What makes a blog post/tweet valuable?

I am working with a group of talented and respected leaders, most of whom have not worked with technologies such as forums, discussion groups, blogs, wikis, communities of practice platforms, etc.  They have an online space in which they are starting to post some questions, comments and resources.

Several have asked me what makes a post valuable or meaningful. I thought it only fair to ask some of my virtual colleagues for their views, so I asked via twitter (@4KM) and CPSquare Thanks to Barb McDonald, Brenda Kaulback, Brian J. McNely, Christina Merl, Jas Darrah, Jenny Mackness, John D. Smith, Joitske Hulsebosch, Sibylle Noras, Tony Burgess (also Nancy Dixon and his CompanyCommand colleagues), VMaryAbraham and others who may join this conversation in the future.

The attached file — meaningful-posts is my effort to synthesize and quote their ideas.

Public engagement & social technologies

Today, Nancy White joined one of our calls for leaders in park and protected area systems. Our focus was on how their public engagement efforts might be enhanced through use of social technologies and related tools. A common challenge for these professionals is maintaining the relevance of systems developed with a European-shaped North American perspective of wilderness. Youth who have grown up in cities and new Canadians from Asia, for example, may have totally different perspectives. I think my favourite idea was involving new Canadians in creating videos about their first experiences in parks, and posting them on YouTube. Park organizations could learn a lot about their interests, their ideas of positive experiences and their stories. And their stories could be very powerful for their communities.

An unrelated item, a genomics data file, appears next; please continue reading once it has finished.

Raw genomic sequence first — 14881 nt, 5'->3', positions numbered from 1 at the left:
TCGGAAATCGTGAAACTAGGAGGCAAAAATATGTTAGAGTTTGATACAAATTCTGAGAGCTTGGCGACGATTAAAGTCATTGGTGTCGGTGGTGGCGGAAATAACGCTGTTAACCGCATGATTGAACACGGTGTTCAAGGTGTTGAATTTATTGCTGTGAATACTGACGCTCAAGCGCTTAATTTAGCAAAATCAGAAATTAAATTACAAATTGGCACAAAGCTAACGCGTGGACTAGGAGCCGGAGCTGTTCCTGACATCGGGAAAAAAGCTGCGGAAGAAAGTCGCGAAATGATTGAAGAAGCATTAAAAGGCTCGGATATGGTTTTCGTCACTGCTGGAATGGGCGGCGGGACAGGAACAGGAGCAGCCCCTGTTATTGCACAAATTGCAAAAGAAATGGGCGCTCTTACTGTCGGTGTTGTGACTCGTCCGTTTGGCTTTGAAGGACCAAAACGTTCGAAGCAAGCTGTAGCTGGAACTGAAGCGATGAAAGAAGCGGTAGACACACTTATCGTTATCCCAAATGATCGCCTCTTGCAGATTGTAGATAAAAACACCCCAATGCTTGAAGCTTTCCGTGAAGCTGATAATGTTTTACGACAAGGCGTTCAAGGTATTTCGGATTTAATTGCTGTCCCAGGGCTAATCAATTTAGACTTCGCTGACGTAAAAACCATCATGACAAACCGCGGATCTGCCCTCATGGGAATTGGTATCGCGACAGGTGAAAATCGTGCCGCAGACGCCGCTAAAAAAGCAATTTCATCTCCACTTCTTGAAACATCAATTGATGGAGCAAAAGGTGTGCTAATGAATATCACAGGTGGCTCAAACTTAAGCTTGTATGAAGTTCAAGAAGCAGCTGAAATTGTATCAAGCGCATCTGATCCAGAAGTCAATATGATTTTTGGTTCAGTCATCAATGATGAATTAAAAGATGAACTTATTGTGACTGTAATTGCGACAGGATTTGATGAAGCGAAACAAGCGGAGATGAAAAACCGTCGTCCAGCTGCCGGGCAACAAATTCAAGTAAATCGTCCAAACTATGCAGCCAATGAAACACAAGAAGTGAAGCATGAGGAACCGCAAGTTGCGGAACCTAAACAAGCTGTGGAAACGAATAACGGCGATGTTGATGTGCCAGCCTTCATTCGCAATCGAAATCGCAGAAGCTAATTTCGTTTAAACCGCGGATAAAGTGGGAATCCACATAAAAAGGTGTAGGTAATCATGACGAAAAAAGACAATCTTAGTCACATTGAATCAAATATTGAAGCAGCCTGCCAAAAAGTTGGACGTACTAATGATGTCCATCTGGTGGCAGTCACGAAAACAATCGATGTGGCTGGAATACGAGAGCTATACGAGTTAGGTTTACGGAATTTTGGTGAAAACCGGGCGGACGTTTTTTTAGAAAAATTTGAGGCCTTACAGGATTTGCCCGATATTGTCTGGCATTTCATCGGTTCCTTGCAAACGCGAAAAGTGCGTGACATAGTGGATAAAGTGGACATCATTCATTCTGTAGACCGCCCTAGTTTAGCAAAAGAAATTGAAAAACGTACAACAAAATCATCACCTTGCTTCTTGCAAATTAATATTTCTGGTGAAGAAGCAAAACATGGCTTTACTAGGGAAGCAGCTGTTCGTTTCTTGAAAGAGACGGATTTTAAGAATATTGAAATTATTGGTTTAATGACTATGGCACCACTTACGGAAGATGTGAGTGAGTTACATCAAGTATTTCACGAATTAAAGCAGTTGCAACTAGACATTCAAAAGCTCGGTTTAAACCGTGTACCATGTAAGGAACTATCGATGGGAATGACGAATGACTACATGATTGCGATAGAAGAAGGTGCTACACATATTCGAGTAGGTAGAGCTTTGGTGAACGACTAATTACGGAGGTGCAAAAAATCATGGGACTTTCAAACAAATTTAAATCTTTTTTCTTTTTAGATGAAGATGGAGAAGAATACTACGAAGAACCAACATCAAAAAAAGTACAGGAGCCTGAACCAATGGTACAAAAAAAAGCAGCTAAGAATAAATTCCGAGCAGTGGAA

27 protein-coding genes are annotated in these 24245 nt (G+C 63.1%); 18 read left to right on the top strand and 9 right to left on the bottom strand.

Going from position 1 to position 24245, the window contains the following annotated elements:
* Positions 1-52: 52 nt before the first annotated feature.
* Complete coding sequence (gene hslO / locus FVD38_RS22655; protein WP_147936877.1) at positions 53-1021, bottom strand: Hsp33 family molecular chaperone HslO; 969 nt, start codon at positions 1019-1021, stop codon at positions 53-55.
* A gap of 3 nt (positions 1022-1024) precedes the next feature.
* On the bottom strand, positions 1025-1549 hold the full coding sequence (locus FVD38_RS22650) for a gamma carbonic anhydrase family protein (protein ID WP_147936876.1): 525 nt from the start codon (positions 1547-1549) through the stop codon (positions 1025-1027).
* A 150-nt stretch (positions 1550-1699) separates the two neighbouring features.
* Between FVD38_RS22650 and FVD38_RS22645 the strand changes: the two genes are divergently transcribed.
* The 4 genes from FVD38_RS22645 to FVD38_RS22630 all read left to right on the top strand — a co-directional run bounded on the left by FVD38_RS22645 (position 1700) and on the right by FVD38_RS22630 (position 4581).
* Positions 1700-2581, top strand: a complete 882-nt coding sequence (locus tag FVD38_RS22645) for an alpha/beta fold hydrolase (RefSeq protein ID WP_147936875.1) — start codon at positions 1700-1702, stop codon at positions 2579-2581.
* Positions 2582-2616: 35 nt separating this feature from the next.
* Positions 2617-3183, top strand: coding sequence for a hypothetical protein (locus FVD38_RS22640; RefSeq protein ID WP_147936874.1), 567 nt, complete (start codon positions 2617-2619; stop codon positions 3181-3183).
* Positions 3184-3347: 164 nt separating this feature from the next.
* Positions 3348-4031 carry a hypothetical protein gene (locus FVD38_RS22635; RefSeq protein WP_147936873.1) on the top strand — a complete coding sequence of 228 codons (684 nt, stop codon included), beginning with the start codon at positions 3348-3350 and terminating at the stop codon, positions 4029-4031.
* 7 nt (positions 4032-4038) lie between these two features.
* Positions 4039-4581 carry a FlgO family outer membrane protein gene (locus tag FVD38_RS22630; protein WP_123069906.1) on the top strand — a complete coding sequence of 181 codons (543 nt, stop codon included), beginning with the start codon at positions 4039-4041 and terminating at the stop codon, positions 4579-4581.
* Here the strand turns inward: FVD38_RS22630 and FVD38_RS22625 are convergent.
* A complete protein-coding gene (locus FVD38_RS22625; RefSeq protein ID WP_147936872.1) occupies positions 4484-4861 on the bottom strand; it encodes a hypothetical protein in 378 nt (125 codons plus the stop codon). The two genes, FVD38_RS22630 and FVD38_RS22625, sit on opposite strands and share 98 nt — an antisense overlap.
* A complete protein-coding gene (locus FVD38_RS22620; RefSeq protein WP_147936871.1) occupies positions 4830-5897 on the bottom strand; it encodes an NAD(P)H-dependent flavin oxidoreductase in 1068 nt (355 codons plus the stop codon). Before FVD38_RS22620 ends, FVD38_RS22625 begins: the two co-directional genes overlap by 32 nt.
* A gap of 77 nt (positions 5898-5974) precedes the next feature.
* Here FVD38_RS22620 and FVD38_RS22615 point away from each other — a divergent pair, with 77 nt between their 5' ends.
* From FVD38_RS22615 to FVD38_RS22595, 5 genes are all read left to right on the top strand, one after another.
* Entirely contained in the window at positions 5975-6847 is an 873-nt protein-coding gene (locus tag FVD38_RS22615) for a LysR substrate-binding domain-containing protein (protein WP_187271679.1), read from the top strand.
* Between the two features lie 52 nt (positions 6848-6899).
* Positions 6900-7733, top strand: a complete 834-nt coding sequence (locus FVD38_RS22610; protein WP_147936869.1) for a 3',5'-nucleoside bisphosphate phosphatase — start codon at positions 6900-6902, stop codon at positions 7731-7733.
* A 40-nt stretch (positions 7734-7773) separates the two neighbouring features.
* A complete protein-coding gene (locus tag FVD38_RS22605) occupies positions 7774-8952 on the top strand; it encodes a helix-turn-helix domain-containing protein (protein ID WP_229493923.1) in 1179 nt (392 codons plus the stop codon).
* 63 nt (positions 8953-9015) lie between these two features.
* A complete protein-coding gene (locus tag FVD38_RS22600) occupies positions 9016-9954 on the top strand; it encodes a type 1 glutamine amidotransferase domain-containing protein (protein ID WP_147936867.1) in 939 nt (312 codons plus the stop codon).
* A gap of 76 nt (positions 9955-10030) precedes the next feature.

Horizontal & Vertical Collide

As I was fine-tuning my dissertation about how respected leaders work in horizontal, boundary spanning environments, I read a story in the Washington Post.

In Staff Finds White House in the Technological Dark Ages, Kornblut writes “Two years after launching the most technologically savvy presidential campaign in history, Obama officials ran smack into the constraints of the federal bureaucracy yesterday, encountering a jumble of disconnected phone lines, old computer software, and security regulations forbidding outside e-mail accounts. What does that mean in 21st-century terms? No Facebook to communicate with supporters. No outside e-mail log-ins. No instant messaging. Hard adjustments for a staff that helped sweep Obama to power through, among other things, relentless online social networking.” (A March ’09 update appears here: http://www.washingtonpost.com/wp-dyn/content/article/2009/03/01/AR2009030101745.html?sub=AR)

This brought to mind so many stories from my research participants about the challenges of bringing innovations from the horizontal into the vertical, as well as stories about the tensions between knowledge management and information technology shops.  I’ve added a postscript in the dissertation about watching the strategies Obama and his staff use to integrate two very different ways of thinking and working.